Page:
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On average, around 5.4% of homeowners in the U.S. will file an insurance claim. Most are property damage claims. Although the chances of experiencing such damage are relatively small, you want to make sure that you have the best insurance for your specific geography. This article will review SageSure Insurance, which operates on both coasts of the United States.

Before getting a homeowners insurance policy, it helps to compare different companies and rates.

Here’s everything you need to know about SageSure Insurance:

What’s protected with SageSure Insurance?

At first glance, it appears that SageSure is a standard insurance company, meaning that it underwrites property policies. However, this company is unique in that it partners with other insurance carriers across the country. Depending on your ZIP code, you’ll get a policy from one of SageSure’s partners. For example, for those living in Alabama or Texas, FedNat Insurance is one of the primary providers.

Instead of having offices across the country, SageSure is a centralized hub for a network of insurance agents. Since some of these partners operate in the same states, you can get an insurance quote from multiple insurance agencies. This allows you to examine which one is right for your needs.

Since coverage options vary by state and provider, you’ll need to check with us for exact information. However, here are the most common policy options available.

HO-3 home insurance

Most homeowners policies are HO-3, making it highly likely that you will get this for your property. This insurance typically is broken into five categories:

  • Structure (A): This section protects the house itself and anything attached (e.g., a garage). Typically, category A covers most situations, but there will be specific limitations. For example, you may have to add hurricane or flood insurance, depending on where you live.
  • Other structures (B): This category covers detached structures beyond the main property, such as a gazebo. Again, the policy protects against most perils but pay attention to any specific exclusions within the insurance.
  • Belongings (C): Your stuff is worth a lot, so you need to be sure that you protect everything. Some insurance policies will offer replacement cost value (RCV), which covers a new item’s price. Other plans, however, will provide actual cash value (ACV), meaning that depreciation will come into play. If you want to protect high-end belongings like jewelry, you’ll need to get additional coverage with a floater.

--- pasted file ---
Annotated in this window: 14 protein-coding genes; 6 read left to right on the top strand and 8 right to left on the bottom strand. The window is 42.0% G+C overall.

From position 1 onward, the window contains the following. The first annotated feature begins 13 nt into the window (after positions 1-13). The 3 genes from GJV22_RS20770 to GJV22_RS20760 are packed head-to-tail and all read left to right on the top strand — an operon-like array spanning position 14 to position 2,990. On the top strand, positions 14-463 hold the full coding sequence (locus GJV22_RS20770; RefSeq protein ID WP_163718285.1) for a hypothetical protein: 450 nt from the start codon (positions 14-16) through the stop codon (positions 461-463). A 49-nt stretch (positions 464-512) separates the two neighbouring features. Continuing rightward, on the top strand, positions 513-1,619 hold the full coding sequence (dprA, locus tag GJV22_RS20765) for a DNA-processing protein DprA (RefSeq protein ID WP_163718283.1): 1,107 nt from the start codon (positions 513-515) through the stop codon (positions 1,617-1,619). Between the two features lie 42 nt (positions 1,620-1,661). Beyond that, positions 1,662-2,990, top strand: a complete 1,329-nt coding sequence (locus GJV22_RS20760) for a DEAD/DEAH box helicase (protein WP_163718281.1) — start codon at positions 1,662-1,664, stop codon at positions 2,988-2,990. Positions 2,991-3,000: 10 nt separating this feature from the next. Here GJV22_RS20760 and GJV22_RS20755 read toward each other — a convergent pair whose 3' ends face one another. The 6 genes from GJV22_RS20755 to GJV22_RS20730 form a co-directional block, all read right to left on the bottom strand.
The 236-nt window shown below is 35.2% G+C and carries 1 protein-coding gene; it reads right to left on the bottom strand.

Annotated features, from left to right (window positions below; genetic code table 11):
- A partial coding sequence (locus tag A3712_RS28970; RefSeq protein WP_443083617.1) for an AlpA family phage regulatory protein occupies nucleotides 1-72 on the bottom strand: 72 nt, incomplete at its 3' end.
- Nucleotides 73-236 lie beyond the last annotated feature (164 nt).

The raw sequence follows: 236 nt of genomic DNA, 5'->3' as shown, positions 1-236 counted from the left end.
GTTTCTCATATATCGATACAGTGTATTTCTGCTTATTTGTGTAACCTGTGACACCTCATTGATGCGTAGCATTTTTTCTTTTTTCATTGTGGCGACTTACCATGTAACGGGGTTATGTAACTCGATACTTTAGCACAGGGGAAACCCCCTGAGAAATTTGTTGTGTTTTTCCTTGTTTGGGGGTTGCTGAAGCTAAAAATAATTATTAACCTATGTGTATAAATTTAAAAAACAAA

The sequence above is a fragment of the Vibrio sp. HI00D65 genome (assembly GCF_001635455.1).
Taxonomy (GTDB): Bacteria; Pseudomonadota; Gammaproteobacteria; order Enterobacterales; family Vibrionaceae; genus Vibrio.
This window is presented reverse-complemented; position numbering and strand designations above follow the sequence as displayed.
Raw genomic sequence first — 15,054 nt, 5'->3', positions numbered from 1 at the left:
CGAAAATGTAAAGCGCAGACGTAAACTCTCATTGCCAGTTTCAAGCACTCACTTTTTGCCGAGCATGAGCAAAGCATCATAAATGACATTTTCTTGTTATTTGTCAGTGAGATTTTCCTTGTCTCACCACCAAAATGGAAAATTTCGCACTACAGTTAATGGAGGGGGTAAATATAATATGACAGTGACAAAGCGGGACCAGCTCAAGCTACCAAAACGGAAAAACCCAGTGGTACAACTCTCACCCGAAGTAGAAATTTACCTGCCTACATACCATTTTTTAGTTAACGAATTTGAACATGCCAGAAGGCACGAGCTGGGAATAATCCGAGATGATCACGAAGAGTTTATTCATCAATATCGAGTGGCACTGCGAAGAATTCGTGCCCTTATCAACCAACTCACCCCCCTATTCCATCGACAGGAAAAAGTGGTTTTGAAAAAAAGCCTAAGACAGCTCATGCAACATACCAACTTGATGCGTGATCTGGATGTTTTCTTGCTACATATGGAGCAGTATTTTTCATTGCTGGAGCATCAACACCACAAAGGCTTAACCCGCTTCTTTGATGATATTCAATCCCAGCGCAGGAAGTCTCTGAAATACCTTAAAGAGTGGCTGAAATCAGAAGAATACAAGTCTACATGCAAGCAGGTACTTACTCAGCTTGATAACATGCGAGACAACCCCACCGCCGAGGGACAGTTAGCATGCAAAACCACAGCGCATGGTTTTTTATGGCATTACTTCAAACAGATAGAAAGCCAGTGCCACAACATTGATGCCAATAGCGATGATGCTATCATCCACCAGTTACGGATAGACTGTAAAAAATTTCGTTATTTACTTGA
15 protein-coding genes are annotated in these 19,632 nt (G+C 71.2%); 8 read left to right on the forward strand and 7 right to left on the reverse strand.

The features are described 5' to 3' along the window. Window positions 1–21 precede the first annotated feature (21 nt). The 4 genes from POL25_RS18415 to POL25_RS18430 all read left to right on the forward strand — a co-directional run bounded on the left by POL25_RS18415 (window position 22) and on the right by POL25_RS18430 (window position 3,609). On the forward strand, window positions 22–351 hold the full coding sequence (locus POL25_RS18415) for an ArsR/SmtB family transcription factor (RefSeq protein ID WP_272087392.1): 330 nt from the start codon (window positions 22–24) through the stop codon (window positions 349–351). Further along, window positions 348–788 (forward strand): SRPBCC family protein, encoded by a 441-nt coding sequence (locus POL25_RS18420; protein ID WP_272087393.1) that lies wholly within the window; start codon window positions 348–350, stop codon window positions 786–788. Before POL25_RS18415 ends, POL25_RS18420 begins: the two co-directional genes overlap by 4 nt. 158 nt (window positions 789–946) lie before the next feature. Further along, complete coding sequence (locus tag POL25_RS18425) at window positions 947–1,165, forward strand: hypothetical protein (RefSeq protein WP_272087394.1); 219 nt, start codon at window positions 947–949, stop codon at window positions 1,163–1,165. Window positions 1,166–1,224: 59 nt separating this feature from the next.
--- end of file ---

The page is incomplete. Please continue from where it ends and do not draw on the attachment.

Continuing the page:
• Loss of use (D): If disaster strikes and forces you to move out of your home, you’ll need additional living expenses (ALE) to pay for things like hotels and food while your house is under repair. This loss of use category pays out when your home is uninhabitable.
  • Personal liability (E): If someone slips and falls or gets injured inside your house, you’re on the hook for any damages or lawsuits. Liability insurance covers these potential expenses, so you don’t have to pay out of pocket.

HO-5 home insurance

While an HO-3 policy covers most items and situations, there can be specific exclusions (e.g., water backup or flooding). If you want comprehensive homeowners insurance, an HO-5 policy is much more open-ended.

One of the most significant differences between these plans is that HO-5 usually provides replacement cost coverage for all belongings. There are no exclusions. You may still need floaters for expensive assets, but you can sleep easier at night with HO-5.

Wind-only coverage

Residents in states where hurricanes or high winds are common (e.g., Florida) need to protect against those winds’ potential devastation. While wind coverage comes standard in most homeowners insurance policies, many carriers sell X-wind policies, meaning wind coverage is excluded. You may need to purchase an additional policy for downed trees and debris as a result of high winds.

Dwelling fire (DP-3) insurance

If you live in your house, you’re protected against fire damage. However, if you own an unoccupied property or rent part of your home (e.g., a duplex), you need dwelling fire protection. You cannot usually get standard HO-3 home insurance policy for rental properties or vacant units.